Submitted manuscripts should not have been published previously, nor be under consideration for publication elsewhere (except conference proceedings papers). All manuscripts are thoroughly refereed through a single-blind peer-review process. A guide for authors and other relevant information for submission of manuscripts is available on the Instructions for Authors page. Remote Sensing is an international peer-reviewed open access semimonthly journal published by MDPI.

Please visit the Instructions for Authors page before submitting a manuscript. The Article Processing Charge (APC) for publication in this open access journal is 1800 CHF (Swiss Francs). Submitted papers should be well formatted and use good English. Authors may use MDPI's English editing service prior to publication or during author revisions.

Keywords

  • GNSS-R
  • Cryosphere
  • Near-surface ocean wind vector
  • Soil moisture
  • Terrestrial hydrology
  • Biomass
  • Ship detection
  • Oil slick detection
  • Neural networks
  • Classification
  • Downscaling

Published Papers (1 paper)

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Research

Open AccessArticle
Detecting Targets above the Earth’s Surface Using GNSS-R Delay Doppler Maps: Results from TDS-1
Remote Sens. 2019, 11(19), 2327; https://doi.org/10.3390/rs11192327 - 07 Oct 2019
Abstract
Global Navigation Satellite System (GNSS) reflected signals can be used to remotely sense the Earth’s surface, known as GNSS reflectometry (GNSS-R). The GNSS-R technique has been applied to numerous areas, such as the retrieval of wind speed, and the detection of Earth surface [...] Read more.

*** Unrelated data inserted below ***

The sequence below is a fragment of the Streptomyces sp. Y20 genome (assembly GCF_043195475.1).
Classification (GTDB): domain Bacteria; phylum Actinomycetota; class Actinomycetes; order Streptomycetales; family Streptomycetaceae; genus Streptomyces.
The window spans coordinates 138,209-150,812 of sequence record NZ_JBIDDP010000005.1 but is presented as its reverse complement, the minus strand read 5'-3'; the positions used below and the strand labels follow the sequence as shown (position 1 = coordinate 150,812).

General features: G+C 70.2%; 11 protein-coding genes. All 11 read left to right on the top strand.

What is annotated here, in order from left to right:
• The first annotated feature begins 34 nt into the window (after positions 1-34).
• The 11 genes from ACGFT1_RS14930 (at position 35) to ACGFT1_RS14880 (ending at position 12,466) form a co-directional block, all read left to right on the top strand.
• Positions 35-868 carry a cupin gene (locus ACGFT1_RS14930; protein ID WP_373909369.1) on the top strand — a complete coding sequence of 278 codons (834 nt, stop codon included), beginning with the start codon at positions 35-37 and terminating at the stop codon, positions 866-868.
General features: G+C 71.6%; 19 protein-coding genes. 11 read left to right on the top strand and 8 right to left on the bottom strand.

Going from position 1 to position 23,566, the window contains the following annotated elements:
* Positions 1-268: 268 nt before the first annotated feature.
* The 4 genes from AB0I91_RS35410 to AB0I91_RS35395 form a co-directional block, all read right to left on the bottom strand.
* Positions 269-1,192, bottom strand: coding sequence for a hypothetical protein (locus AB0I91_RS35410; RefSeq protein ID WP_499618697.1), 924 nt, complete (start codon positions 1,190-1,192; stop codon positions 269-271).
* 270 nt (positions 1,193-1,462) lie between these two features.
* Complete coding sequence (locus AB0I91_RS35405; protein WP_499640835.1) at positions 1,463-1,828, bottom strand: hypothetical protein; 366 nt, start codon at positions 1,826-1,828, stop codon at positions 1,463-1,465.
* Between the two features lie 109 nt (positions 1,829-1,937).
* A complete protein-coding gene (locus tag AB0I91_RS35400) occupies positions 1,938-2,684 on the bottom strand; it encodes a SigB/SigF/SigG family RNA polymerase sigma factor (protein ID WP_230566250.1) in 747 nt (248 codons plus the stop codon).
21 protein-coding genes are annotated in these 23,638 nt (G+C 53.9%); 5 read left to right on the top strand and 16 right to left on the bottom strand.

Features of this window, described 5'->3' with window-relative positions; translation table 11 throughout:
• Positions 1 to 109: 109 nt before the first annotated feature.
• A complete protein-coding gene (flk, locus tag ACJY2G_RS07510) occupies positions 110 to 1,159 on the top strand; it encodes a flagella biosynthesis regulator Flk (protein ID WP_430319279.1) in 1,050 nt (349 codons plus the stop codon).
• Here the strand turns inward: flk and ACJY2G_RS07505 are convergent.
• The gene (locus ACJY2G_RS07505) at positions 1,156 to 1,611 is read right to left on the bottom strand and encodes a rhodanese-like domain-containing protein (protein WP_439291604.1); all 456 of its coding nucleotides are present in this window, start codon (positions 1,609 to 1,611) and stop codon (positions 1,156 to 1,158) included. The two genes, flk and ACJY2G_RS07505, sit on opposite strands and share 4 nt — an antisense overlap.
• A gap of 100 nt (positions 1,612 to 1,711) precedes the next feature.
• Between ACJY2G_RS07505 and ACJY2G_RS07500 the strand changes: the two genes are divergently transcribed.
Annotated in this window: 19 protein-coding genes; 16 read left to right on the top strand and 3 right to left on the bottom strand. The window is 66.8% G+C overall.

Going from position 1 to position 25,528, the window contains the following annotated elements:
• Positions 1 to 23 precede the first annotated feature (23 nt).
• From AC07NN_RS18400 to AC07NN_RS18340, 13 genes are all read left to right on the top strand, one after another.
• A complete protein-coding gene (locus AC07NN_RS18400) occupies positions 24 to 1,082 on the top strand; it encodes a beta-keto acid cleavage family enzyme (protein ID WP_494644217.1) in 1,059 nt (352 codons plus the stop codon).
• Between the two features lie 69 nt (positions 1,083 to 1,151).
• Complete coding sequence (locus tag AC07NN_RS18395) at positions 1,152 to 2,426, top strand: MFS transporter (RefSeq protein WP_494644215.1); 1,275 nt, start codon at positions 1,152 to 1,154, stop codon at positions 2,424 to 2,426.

Global Navigation Satellite System (GNSS) reflected signals can be used to remotely sense the Earth’s surface, known as GNSS reflectometry (GNSS-R). The GNSS-R technique has been applied to numerous areas, such as the retrieval of wind speed, and the detection of Earth surface objects. This work proposes a new application of GNSS-R, namely to detect objects above the Earth’s surface, such as low Earth orbit (LEO) satellites. To discuss its feasibility, 14 delay Doppler maps (DDMs) are first presented which contain unusually bright reflected signals as delays shorter than the specular reflection point over the Earth’s surface. Then, seven possible causes of these anomalies are analysed, reaching the conclusion that the anomalies are likely due to the signals being reflected from objects above the Earth’s surface. Next, the positions of the objects are calculated using the delay and Doppler information, and an appropriate geometry assumption. After that, suspect satellite objects are searched in the satellite database from Union of Concerned Scientists (UCS). Finally, three objects have been found to match the delay and Doppler conditions. In the absence of other reasons for these anomalies, GNSS-R could potentially be used to detect some objects above the Earth’s surface. Full article
(This article belongs to the Special Issue Applications of GNSS Reflectometry for Earth Observation)